The Life and Times of Paul – Second Missionary Journey

By Mary Jane Chaignot

At the beginning of chapter 16, Paul and Silas are headed off through Syria and Cilicia, strengthening the churches. Pretty soon, they’re back at Derbe. And from there, they head over to Lystra. They will continue westward, hugging the coast of Asia Minor all the way to Macedonia. The return trip will include some sea travel, and they will end up back in Antioch. If they’re leaving in 49, it’ll be 52 when they return. Now, when they get to Lystra, they meet up with a man called, Timothy. He’s a disciple whose mother was a Jewess and a believer, but whose father was Greek. So Timothy had not been circumcised, but he is well known to the community. Paul wanted to take Timothy along. So, the first thing Paul does is circumcise him.

Basically, this trip will take them back to the places where they had already been, places where they had had a lot of trouble; but now it’s very peaceful, and the churches are flourishing. They don’t actually have a real schedule made out, but the plan is to go to Bithynia. That would have been due north into the area of Galatia. Paul thought he could do great missionary work up there. But, when they try to enter Bithynia, the Spirit of Jesus will not allow them to do that. And then one night, Paul has a vision of a man begging him, saying, “Come over to Macedonia and help us.” Macedonia was the gateway to Europe.

Immediately, they make the arrangements and head over. Eventually, they end up in Philippi, a Roman city and the capital of that district of Macedonia. Apparently, there is no synagogue here because Paul goes outside the city gate to the river to pray. Several women have gathered there, and Paul sits down. One of those who is listening is a woman named Lydia who is a trader in purple cloth from the city of Thyatira, which is roughly 200 miles south of Philippi. The Lord opens her heart and she is immediately baptized, along with all the members of her household. The result is that she and her household get baptized before they ever leave there.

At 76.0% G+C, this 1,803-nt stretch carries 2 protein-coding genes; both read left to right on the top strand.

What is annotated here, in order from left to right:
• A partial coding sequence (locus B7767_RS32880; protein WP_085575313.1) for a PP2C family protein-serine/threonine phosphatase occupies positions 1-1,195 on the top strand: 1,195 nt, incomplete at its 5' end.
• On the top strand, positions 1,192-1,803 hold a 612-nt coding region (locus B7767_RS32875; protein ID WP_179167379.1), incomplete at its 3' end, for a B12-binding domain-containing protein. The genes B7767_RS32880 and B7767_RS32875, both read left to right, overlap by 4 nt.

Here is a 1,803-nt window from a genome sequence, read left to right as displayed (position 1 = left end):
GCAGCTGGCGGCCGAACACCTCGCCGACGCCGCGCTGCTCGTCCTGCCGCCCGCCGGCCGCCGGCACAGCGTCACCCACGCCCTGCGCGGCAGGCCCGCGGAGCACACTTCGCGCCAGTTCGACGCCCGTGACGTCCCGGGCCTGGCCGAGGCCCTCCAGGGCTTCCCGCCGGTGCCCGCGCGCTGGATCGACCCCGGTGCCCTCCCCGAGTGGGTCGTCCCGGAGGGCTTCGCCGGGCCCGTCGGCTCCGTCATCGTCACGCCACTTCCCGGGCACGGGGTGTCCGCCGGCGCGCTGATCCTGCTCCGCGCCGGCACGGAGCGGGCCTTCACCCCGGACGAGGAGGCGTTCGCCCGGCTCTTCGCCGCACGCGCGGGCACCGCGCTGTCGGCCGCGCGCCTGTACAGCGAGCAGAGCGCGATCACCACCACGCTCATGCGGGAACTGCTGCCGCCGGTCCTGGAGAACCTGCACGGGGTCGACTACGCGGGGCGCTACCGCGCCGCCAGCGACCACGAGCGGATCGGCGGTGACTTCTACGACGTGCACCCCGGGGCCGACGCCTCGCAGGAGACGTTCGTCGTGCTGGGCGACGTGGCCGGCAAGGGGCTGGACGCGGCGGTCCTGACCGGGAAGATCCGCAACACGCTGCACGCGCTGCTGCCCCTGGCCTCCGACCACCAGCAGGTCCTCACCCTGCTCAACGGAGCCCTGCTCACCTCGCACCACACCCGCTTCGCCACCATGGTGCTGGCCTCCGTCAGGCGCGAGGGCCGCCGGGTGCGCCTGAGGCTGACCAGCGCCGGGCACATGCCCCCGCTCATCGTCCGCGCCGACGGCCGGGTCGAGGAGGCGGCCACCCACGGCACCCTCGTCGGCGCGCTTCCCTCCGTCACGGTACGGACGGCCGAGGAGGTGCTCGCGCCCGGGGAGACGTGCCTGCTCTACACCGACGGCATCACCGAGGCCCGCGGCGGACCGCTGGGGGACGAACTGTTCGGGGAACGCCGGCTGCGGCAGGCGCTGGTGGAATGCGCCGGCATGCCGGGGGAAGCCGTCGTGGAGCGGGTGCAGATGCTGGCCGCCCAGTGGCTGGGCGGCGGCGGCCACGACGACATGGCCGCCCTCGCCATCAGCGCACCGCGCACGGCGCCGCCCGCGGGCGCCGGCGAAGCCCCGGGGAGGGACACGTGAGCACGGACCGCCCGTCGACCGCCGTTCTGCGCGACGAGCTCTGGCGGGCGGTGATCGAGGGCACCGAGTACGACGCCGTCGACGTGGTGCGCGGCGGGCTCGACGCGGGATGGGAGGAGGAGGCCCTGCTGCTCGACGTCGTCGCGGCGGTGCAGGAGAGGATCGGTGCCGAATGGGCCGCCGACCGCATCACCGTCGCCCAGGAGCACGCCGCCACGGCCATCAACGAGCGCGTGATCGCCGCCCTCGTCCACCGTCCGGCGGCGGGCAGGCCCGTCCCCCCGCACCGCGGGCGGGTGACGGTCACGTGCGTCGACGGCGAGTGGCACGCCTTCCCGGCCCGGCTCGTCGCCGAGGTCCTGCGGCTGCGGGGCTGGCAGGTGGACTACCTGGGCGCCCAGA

While still in Philippi, Paul and Silas are followed by a slave girl who has a predictive spirit. She was earning a lot of money for her owners through fortune-telling. She follows them for days saying they are servants of the Most High God. This, of course, is true, but Paul is able to release her from the demon, at which point she is normal – i.e., no longer an effective fortune-teller. Her owners seize Paul and Silas, taking them before the authorities. The charge is that these Jews have a lack of regard for Roman customs. The crowds support the charge; bowing to the wishes of the people, the magistrates order them to be stripped, beaten, and thrown in prison.

That night they are singing hymns and praying to God when an earthquake strikes. The prison doors fly open, and everybody’s chains fall off. Rather than trying to escape, Paul and Silas stay and preach to the prison guard. He and his whole family are converted that night. In the morning, the magistrates are ready to dismiss them when Paul announces he is a Roman citizen (and exempt from public flogging). The magistrates try to appease them, and encourage them to leave town. Nonetheless, Paul and Silas spend another night with Lydia.